Over the last couple of decades, SXSW has established itself not only as the premier music and entertainment conference in the world, but also as simply one of the best ten-day parties imaginable. Free food, free drinks, free music, celebrity appearances, and creative party people from around the world fill downtown Austin’s vibrant streets each March, providing a unique cultural menagerie perfect for networking, promoting, or simply having a great time.
This year was no exception. With major celebrity appearances by superstars like Prince and Justin Timberlake, it is clear that SXSW has outgrown its humble “underground” origins. No matter where you fall in the musical spectrum of life, so to speak, there is always something to be gained and certainly an interesting time to be had in Austin’s week-and-a-half-long celebration of music and multimedia.
For me, that celebration began on the Thursday prior to the festival. After stopping by the Cactus Café for the iconic folk club’s yearly tribute to Townes Van Zandt, I headed to the Mohawk to catch my friend Seth Sherman and his band play a set of catchy, eclectic indie rock. Seth’s a good guy and a great musician. I heard he had a pretty busy SXSW. Hopefully he’ll get some more exposure in the years to come.
Friday, we decided to stay away from downtown, instead visiting with some friends from out-of-town at South Congress’ Crowbar. Saturday, however, was a different story. In addition to being a UT student and a Music Design Intern here at Mood, I also have a career as a fledgling singer/songwriter (you can find my site here). I played a solo acoustic set at the Driskill Hotel. The place was packed and the show was a lot of fun. After my set my friends and I stuck around and watched Delbert McClinton’s son Clay and his band play a few songs, then we hit the streets.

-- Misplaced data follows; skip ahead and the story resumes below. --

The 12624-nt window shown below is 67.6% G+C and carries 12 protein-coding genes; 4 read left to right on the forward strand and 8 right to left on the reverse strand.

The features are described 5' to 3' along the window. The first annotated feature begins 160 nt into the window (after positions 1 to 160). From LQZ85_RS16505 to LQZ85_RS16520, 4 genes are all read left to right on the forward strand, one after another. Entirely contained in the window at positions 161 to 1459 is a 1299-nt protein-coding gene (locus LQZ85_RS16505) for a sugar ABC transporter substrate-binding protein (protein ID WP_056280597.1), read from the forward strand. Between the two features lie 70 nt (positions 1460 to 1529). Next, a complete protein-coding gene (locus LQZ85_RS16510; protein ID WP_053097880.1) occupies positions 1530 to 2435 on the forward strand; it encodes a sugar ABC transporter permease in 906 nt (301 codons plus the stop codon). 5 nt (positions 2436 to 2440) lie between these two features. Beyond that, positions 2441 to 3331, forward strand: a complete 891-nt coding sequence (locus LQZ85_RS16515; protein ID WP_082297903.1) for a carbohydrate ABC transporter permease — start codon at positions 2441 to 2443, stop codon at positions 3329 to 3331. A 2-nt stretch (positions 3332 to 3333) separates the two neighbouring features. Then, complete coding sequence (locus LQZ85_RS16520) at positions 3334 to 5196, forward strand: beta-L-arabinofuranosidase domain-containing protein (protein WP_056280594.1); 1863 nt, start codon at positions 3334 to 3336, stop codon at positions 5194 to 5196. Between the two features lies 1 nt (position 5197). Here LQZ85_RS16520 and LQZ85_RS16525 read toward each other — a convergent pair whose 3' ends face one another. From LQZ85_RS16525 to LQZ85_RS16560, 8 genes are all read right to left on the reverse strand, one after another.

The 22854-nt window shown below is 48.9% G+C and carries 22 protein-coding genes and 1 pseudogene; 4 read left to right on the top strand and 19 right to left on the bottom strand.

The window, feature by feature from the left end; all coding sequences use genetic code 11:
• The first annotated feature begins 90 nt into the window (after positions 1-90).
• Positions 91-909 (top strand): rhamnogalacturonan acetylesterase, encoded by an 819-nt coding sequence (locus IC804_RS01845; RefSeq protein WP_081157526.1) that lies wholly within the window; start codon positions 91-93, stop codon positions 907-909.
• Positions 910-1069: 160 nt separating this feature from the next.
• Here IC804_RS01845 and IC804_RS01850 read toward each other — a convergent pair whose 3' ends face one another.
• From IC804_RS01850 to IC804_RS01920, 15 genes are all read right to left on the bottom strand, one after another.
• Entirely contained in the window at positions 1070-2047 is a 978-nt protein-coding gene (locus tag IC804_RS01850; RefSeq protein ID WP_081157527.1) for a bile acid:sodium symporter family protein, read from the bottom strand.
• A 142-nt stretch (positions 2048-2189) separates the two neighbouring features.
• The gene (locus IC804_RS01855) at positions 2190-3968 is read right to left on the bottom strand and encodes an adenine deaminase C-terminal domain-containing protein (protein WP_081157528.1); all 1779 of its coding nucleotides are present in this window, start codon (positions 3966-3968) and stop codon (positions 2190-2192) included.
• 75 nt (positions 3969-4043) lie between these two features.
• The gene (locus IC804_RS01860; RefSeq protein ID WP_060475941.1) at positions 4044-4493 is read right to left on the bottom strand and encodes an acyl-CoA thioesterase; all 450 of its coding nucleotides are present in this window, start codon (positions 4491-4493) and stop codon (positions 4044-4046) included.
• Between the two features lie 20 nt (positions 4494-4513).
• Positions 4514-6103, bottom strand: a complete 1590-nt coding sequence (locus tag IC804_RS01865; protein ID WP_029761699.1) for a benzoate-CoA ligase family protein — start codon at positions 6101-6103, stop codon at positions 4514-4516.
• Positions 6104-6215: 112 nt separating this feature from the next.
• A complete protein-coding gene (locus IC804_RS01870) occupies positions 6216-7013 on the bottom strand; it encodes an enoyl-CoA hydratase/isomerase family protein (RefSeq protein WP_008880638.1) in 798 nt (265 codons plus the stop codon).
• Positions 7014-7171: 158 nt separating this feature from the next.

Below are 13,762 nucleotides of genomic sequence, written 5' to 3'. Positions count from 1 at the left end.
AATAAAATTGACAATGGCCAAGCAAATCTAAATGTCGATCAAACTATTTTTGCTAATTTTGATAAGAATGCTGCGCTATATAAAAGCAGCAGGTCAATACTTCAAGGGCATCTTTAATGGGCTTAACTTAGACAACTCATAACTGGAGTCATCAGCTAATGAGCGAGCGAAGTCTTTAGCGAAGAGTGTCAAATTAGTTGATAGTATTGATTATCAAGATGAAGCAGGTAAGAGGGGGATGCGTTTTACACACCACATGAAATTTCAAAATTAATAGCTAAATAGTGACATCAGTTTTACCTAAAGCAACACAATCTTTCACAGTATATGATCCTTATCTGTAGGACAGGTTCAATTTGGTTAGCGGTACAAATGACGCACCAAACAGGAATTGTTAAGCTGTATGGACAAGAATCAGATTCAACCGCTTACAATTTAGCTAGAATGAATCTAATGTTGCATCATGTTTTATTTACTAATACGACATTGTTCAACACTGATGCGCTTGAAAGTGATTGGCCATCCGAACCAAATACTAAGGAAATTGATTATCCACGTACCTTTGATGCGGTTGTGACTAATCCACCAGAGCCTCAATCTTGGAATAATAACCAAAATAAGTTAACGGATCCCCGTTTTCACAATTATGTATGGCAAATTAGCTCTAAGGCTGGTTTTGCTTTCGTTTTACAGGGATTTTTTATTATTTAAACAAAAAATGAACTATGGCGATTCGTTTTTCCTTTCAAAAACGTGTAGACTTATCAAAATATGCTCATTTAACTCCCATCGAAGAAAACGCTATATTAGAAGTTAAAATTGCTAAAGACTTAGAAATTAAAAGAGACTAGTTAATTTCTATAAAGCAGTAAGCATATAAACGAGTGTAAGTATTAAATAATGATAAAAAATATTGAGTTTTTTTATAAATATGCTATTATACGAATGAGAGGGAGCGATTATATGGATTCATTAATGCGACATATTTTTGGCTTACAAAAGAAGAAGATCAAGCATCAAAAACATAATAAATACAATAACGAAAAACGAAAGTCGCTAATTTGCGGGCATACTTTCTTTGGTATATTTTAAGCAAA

As to be expected, Sixth Street was jam-packed with live music and party-goers. We hit a few bars and saw a handful of bands, all of which were pretty good. One thing I wish bands did more during SXSW – in that circumstance it’s critical to say your band name between almost every song. Most bands don’t like doing this, but it’s one of the only ways anybody’s going to know who you are in that context.
On Sunday we rested up a bit. Then Monday night it was back on the trail. My girlfriend hooked up VIP access to SAY Media’s epic three-story party at Speakeasy on Congress. There were bands playing at the ground-floor bar and bands playing on the rooftop, and all three levels were packed with out-of-towners and people attending the conference. One band that particularly made an impression was the LA-based Allah-Las. They have a very washed-out ‘60s vibe and their set went along perfectly with the luminous view of Austin’s skyline surrounding the Speakeasy rooftop.
On Tuesday afternoon I attended Mood Media’s official SXSW party at Clive Bar. Free Lone Star and music by Body Language, Blondfire, AVAN LAVA, and Tomorrow We Move to Hawaii…what’s not to like? It was fun seeing everyone in an outside-the-office setting as well. Afterwards I headed down Rainey Street to catch the Austin band Slowtrain along with T-Bird and the Breaks, the Eastern Sea, and Frank Smith at the Frog Music Licensing showcase. Great first day of SXSW music.
On Wednesday, I stopped by the Texas Music Office’s party at Saengerrunde Hall (I interned at the TMO before I got the gig at Mood). Junior Brown played a set of “guit-steel”-driven Texas rockabilly to a crowd of a few hundred politicos. Afterwards I headed towards downtown, stopping by an off-South By house party to see my friend’s band play the tail end of their set. Then we headed over to the east side and caught a few bands before calling it a night.